Monday, October 05, 2009

Taking Great Photos. Part 6: Setting the Stage

A few weeks ago, in this epic saga on "Taking Great Photos" - I mentioned that it was important to declutter the background have the photo focus on the object, without a distracting background.

I have also discussed lighting, and how to correct for poor lighting, but I also said that this does not mean you shouldn't have good lights.

Today, I'd like to go into that in more detail. Let's talk about Setting the Stage. And building it too. ;-)

Some folks like to shoot outside on a cloudy day, some find a nice north-facing window. Others go for bright sunshine, or the controlled studio setup. All are valid - it just depends on the look you want. I loathe set-up and take-down - and I can't afford to wait for the weather - so I have a dedicated corner with a permanent set-up for my photography.

In considering lighting, we have a couple of things to think about: Shadows and Reflections.

For every light - there is a reflection, and a shadow.

Mostly what we are thinking about photographing for our purposes (jewelry, beads, etc) are hard and glossy - and tend to have multiple reflections - one from each light source.

I personally don't try to get rid of all the reflections and shadows, and I like to use them to help define the surface and the shape - but you don't want them to be distracting, or confusing - or at the most extreme - misleading.

Other folks like to have their items appear to be floating in space - in a formless void - no cast shadow, no reflections. At the most extreme - some people will actually submerge the item to be photographed in a shallow dish of water to completely eliminate reflections. Try it sometime, just for fun. It works - but it also flattens and distorts colours, and I don't care for the look.

In order to eliminate reflections, or, at the very least, soften them, you will need to diffuse your light sources - which is to say - if you shine a bright light on a shiny object, you will get a harsh, obvious reflection off it, but if you soften and diffuse the light - say by putting a sheet of paper over it - the reflection will be less hard-edged and obvious. Think of a roomful of table lamps with, and without lampshades, and it become clear that the lampshades diffuse the light and make it the room more attractive.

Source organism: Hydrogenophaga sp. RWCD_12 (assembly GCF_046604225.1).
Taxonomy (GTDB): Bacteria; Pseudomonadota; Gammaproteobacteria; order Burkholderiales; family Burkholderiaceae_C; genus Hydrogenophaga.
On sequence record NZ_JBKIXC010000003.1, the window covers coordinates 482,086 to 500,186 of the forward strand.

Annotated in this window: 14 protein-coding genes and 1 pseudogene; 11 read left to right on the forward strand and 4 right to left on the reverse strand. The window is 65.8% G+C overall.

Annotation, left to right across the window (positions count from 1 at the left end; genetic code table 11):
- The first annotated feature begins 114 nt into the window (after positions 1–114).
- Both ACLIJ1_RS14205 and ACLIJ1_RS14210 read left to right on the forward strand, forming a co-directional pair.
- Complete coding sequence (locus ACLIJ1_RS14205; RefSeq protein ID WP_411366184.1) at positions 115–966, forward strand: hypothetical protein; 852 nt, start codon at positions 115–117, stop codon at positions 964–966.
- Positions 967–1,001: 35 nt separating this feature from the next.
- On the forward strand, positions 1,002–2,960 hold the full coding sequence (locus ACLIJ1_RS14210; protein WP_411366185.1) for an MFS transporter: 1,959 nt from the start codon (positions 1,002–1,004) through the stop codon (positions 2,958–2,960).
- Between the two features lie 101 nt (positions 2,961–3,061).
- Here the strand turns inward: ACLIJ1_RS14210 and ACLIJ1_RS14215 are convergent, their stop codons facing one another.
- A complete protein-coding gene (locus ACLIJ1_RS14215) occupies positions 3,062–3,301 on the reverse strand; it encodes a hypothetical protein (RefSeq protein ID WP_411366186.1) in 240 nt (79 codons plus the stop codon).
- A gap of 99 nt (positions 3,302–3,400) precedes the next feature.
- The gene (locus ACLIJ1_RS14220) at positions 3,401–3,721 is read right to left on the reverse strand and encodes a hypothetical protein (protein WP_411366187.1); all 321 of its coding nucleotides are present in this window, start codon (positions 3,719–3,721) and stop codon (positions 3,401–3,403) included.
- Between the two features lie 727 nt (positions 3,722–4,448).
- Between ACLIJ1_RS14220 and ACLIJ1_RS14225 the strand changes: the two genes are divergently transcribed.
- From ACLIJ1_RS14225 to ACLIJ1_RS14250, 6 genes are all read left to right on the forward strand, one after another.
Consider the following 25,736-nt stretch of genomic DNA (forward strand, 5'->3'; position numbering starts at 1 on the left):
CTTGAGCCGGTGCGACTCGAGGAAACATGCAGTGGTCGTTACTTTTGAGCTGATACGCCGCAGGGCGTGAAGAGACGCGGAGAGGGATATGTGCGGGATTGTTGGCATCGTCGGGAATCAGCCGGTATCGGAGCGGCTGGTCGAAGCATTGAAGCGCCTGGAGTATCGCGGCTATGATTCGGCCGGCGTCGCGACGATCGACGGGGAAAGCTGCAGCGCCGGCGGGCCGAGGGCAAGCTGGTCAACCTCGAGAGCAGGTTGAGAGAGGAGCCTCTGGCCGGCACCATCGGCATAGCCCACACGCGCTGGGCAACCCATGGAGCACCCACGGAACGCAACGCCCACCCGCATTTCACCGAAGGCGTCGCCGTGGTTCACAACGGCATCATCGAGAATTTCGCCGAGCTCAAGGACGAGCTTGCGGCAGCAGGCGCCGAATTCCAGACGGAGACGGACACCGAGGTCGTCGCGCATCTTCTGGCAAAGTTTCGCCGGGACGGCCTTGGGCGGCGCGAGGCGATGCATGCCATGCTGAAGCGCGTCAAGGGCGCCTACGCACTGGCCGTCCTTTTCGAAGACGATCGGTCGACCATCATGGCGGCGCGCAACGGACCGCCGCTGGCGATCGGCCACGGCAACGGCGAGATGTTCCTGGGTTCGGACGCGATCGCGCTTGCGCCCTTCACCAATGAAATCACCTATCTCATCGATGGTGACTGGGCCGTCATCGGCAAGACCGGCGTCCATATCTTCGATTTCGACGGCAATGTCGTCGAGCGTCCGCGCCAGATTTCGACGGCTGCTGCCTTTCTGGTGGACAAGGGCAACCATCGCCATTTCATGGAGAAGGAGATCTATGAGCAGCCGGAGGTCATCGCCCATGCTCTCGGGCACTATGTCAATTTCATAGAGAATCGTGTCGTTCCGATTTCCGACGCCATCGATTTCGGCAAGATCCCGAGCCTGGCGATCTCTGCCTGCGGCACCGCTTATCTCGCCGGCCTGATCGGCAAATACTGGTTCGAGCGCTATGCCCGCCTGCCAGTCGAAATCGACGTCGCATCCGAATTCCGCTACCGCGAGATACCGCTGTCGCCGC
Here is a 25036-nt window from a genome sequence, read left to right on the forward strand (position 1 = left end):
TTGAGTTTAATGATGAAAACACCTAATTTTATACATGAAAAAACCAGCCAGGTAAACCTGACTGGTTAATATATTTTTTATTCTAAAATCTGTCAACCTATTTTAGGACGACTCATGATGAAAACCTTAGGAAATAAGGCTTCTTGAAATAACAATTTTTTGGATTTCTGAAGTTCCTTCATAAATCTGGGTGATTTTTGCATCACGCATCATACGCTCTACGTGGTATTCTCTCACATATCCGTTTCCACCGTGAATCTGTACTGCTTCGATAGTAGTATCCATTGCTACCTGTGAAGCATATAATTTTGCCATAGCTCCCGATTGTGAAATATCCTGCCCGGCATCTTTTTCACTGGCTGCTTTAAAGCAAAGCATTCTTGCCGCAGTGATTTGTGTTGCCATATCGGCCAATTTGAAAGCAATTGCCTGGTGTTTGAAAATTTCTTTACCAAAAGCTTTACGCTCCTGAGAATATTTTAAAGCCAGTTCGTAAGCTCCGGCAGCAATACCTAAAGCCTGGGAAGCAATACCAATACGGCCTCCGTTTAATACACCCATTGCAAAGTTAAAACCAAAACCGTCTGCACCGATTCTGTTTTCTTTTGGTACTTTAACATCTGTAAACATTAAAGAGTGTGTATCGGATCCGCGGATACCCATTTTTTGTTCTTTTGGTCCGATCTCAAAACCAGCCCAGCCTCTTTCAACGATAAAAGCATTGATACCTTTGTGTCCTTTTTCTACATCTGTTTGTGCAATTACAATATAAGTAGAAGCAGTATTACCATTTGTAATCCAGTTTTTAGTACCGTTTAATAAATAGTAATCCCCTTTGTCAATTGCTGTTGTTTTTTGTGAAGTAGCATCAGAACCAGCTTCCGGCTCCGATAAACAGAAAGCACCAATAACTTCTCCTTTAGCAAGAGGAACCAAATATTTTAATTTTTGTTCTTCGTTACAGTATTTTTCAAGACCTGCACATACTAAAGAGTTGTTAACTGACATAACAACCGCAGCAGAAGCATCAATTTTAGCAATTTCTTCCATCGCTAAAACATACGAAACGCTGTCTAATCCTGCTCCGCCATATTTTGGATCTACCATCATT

In order to reduce shadows, you need multiple lights, and at the most extreme case, you can put a softly lit panel under your object to completely eliminated cast shadows.

Also - don't forget about ambient light. A photo tent and lights set up next to a window will give you different lighting at 10 pm from 10 am.

And finally - wear a neutral colour. Your clothing will reflect off the items you are photographing. Try explaining to a customer that the pink dots they saw in your picture were reflections of your t-shirt!

Reducing Reflection

The first way to reduce reflections is to reflect the light - shine it on a wall or ceiling - then the reflected light is illuminating your picture - this is called "bouncing" the light.

Alternately, you can diffuse it. I now use a white nylon tent for this purpose, but even a sheet of paper over your light will do this too. A white sheet, a translucent white plastic bucket, the white translucent plastic panel from a fluorescent light fixture are all excellent diffusers.

Of course - the more you diffuse, reflect and disperse your light - the less of it overall gets to your subject - which gives you less to work with in the end. This is why photographers start with bright lights - so there is enough left over by the time it gets to the subject.